Iranian missile tests

Under the 2010 United Nations Security Council Resolution 1929 Iran is prohibited from undertaking "any activity related to ballistic missiles capable of delivering nuclear weapons, including launches using ballistic missile technology".[1] After the Joint Comprehensive Plan of Action was signed in July 2015, there have been a series of missile tests performed by Iran:

  • On 10 October 2015, Iran tested precised Emad missile that has a declared range of 1700 km and a new precision guidance system[2]
  • On 21 November 2015, Iran reportedly carried out a test of the Ghadr-110, having a range variously reported between 1500 and 2000 km.[3]
  • On 8 and 9 March 2016, Iran test fired several missiles, including the Qiam 1.
  • On 29 January 2017, Iran tested the medium-range Khorramshahr ballistic missile that flew 600 miles before exploding, in a failed test of a reentry vehicle.[4]
  • On 23 September 2017, Iran tested another ballistic missile after showing it off at a military parade in Tehran.[5]
  • During January 2018, six live Qiam missiles were fired into an ISIS stronghold in Syria’s Deir ez-Zor province in.[6]
  • Between February and August 2018, Iran conducted seven test flights: one Khorramshahr, two Shahab-3 variants, one Qiam and three Zolfaghar ballistic missiles. According to the president of the U.N. Security Council, was “in violation of resolution 2231” because the missiles were all category I systems under the Missile Technology Control Regime and capable of carrying nuclear warheads.[7]
  • In August 2018, Iran’s defense ministry unveiled two new missiles: the Fakour and the “Fateh Mobin” (Bright Conqueror), the latest addition to the Fateh-series of short-range tactical ballistic missiles with a range of about 1,300 kilometers (810 miles).[8]
  • On Dec. 1, 2018, the Khorramshahr medium-range ballistic missile was tested at its facility near Shahrud, in northeast Iran.[9][10]
  • On Feb. 2, 2019, Tehran announced the successful test of the Hoveizeh cruise missile with a range of more than 1,350 kilometers (838 miles) during celebrations marking the 40th anniversary of the 1979 Islamic Revolution.[11]
  • On Feb. 7, 2019, the Dezful ballistic missile was unveiled, with a range of 1,000 kilometers (600 miles). Iran’s Press TV quoted Hajizadeh as saying the Revolutionary Guards will “continue missile tests … and plan to carry out more than 50 missile tests each year.”[12][13]
  • On January 7th, 2020, Iran launched more than a dozen ballistic missiles against Al Assad military base in Iraq, which houses US Military troops.

ReactionsEdit

After the March 2016 test firing, the U.S. asked the UN Security Council to discuss the tests. US ambassador to the UN Samantha Power said the tests were provocative and destabilizing.[14] At least one missile had "ישראל צריכה להמחק מעל פני האדמה" ("Israel must be wiped off the face of the earth") written on them in Hebrew.[15] Sources differ on whether the tests violate Security Council resolutions.[16][17]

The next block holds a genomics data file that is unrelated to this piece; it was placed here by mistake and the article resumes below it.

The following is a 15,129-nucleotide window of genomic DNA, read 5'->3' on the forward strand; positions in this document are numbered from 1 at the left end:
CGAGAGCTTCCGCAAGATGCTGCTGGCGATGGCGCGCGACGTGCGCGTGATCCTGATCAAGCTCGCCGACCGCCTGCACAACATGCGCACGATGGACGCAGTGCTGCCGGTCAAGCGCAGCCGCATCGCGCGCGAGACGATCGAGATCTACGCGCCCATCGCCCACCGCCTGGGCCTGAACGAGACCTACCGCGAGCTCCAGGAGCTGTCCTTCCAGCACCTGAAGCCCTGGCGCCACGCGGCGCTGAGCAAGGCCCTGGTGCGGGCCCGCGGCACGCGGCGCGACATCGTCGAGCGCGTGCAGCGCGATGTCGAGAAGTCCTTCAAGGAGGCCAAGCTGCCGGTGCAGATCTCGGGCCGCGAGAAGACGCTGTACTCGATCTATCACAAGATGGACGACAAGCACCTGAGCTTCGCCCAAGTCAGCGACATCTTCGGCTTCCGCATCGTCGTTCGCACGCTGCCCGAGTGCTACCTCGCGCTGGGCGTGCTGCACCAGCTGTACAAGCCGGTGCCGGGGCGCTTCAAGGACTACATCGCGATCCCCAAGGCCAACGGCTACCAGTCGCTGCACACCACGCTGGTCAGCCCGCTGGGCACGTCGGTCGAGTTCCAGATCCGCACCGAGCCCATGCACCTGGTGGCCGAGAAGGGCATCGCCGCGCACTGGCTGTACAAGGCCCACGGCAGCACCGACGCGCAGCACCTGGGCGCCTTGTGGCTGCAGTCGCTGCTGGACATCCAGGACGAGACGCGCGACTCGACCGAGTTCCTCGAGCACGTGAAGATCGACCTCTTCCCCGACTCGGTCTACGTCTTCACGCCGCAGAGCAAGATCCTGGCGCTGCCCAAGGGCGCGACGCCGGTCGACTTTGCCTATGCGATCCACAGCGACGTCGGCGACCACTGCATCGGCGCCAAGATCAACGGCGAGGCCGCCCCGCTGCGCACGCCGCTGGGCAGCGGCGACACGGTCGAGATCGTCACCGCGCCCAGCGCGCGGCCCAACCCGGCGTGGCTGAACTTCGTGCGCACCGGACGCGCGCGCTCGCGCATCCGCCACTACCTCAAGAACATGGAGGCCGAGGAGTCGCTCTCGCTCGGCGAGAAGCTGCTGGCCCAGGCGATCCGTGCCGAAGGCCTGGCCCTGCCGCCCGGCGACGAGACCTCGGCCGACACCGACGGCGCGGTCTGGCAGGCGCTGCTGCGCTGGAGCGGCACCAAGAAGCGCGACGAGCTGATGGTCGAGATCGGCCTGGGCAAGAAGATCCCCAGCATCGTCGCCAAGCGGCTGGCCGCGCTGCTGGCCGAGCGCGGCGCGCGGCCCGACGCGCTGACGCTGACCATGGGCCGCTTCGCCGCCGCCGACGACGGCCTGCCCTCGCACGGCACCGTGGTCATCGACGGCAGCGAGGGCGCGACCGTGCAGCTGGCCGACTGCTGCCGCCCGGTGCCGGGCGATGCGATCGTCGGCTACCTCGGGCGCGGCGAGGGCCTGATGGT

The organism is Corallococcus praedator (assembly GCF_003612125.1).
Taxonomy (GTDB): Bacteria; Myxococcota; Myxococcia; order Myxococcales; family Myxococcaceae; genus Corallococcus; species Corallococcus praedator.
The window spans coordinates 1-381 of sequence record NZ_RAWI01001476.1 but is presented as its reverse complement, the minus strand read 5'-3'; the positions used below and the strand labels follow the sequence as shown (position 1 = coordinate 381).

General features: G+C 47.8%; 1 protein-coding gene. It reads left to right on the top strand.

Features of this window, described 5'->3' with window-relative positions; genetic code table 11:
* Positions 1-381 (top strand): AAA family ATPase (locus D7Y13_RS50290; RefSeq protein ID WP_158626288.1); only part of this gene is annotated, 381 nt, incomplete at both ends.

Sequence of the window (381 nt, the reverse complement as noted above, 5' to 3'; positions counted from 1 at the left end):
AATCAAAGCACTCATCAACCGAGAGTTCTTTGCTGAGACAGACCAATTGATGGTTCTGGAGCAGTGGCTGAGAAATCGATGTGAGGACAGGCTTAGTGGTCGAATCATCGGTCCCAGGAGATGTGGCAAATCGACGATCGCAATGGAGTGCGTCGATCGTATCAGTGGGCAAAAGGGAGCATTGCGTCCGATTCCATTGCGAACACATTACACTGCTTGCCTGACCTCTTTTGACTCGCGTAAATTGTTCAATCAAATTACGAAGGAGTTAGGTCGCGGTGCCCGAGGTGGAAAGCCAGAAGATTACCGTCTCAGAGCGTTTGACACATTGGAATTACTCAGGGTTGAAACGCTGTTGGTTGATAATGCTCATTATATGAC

On 29 March 2016, the US, Britain, France, and Germany wrote a joint letter to UN chief Ban Ki-moon accusing Iran of "defying" Security Council Resolution 2231 that endorsed the July 2015 deal. The letter said the missiles were "inherently capable of delivering nuclear weapons". However, it stopped short of saying the tests were illegal. Resolution 2231 calls for Iran to refrain from activity related to nuclear-capable missiles, but according to diplomats the language is not legally binding and cannot be enforced with punitive measures.[18]

After the 29 January 2017 missile test by Iran, on 3 February, the Trump administration imposed sanctions on Iran′s 25 individuals and entities, which it said were but "initial steps", with Trump′s National Security Advisor Michael T. Flynn adding that ″the days of turning a blind eye to Iran’s hostile and belligerent actions toward the United States and the world community are over.″[19][20][21]

See alsoEdit

ReferencesEdit

  1. ^ Resolution 1929 (2010)
  2. ^ U.S. preparing sanctions on Iran over ballistic missile program: sources
  3. ^ "Iran sends defiant signal to the West with missile test". The Daily Telegraph. Dec 9, 2015.
  4. ^ Iran tests ballistic missile in defiance of UN resolution, US officials say
  5. ^ https://www.cnn.com/2017/09/23/middleeast/iran-ballistic-missile-test/index.html
  6. ^ "New developments in Iran's ballistic missile program". Israel Hayom. Mar 15, 2019.
  7. ^ "New developments in Iran's ballistic missile program". Israel Hayom. Mar 15, 2019.
  8. ^ "New developments in Iran's ballistic missile program". Israel Hayom. Mar 15, 2019.
  9. ^ "Europe is 'saving' the Iran deal by ignoring the violations". New York Times. Dec 6, 2018.
  10. ^ "New developments in Iran's ballistic missile program". Israel Hayom. Mar 15, 2019.
  11. ^ "New developments in Iran's ballistic missile program". Israel Hayom. Mar 15, 2019.
  12. ^ "Iran unveils new ballistic missile at underground facility". Deutsche Welle. Feb 8, 2019.
  13. ^ "New developments in Iran's ballistic missile program". Israel Hayom. Mar 15, 2019.
  14. ^ "US asks UN Security Council to meet on 'destabilizing' Iran missile tests". i24news. Mar 12, 2016.
  15. ^ "پیام موشکی سپاه به زبان "عبری" مخابره شد: ישראל צריכה להימחק מעל+تصویر". Fars News Agency. Mar 10, 2016. Archived from the original on Mar 10, 2016.
  16. ^ Israel Radio, March 10, 2016.
  17. ^ "Iran 'conducts new ballistic missile tests'". BBC. Mar 8, 2016.
  18. ^ "Iran missile tests defied UN resolution, say US and European allies". Deutsche Welle. Mar 30, 2016.
  19. ^ Statement by National Security Advisor Michael T. Flynn on Iran
  20. ^ Treasury Sanctions Supporters of Iran’s Ballistic Missile Program and Iran’s Islamic Revolutionary Guard Corps – Qods Force
  21. ^ "Trump administration tightens Iran sanctions, Tehran hits back". Reuters. 3 February 2016.